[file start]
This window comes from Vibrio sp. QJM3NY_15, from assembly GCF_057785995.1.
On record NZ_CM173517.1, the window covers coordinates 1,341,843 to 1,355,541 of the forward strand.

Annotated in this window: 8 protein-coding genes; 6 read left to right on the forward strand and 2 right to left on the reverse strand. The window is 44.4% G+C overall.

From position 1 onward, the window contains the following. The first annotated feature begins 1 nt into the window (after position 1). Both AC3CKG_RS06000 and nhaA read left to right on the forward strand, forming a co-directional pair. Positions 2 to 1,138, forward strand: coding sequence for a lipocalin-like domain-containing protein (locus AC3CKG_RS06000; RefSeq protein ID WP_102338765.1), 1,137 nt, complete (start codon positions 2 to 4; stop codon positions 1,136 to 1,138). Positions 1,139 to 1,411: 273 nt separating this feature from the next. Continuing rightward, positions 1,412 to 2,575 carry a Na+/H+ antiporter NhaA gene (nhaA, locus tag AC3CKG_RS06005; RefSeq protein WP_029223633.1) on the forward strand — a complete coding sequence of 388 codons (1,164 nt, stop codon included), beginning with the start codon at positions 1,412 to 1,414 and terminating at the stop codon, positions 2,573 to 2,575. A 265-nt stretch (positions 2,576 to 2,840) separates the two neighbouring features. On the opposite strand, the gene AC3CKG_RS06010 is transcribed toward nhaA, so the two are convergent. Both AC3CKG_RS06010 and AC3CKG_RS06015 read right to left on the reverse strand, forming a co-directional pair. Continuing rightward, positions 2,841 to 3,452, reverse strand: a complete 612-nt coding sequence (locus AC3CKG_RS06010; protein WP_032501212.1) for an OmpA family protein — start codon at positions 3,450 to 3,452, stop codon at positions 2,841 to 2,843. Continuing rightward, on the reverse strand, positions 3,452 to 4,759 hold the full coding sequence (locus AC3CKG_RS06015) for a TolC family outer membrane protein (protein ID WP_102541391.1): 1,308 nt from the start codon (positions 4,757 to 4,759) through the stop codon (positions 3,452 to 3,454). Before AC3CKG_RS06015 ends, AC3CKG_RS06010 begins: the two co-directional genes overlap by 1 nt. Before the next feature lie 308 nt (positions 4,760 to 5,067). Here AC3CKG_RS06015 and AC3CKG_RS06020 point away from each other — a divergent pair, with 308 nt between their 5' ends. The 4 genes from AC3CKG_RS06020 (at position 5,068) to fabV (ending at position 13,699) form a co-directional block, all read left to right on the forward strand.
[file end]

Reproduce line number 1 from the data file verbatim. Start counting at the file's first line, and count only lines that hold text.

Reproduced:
This window comes from Vibrio sp. QJM3NY_15, from assembly GCF_057785995.1.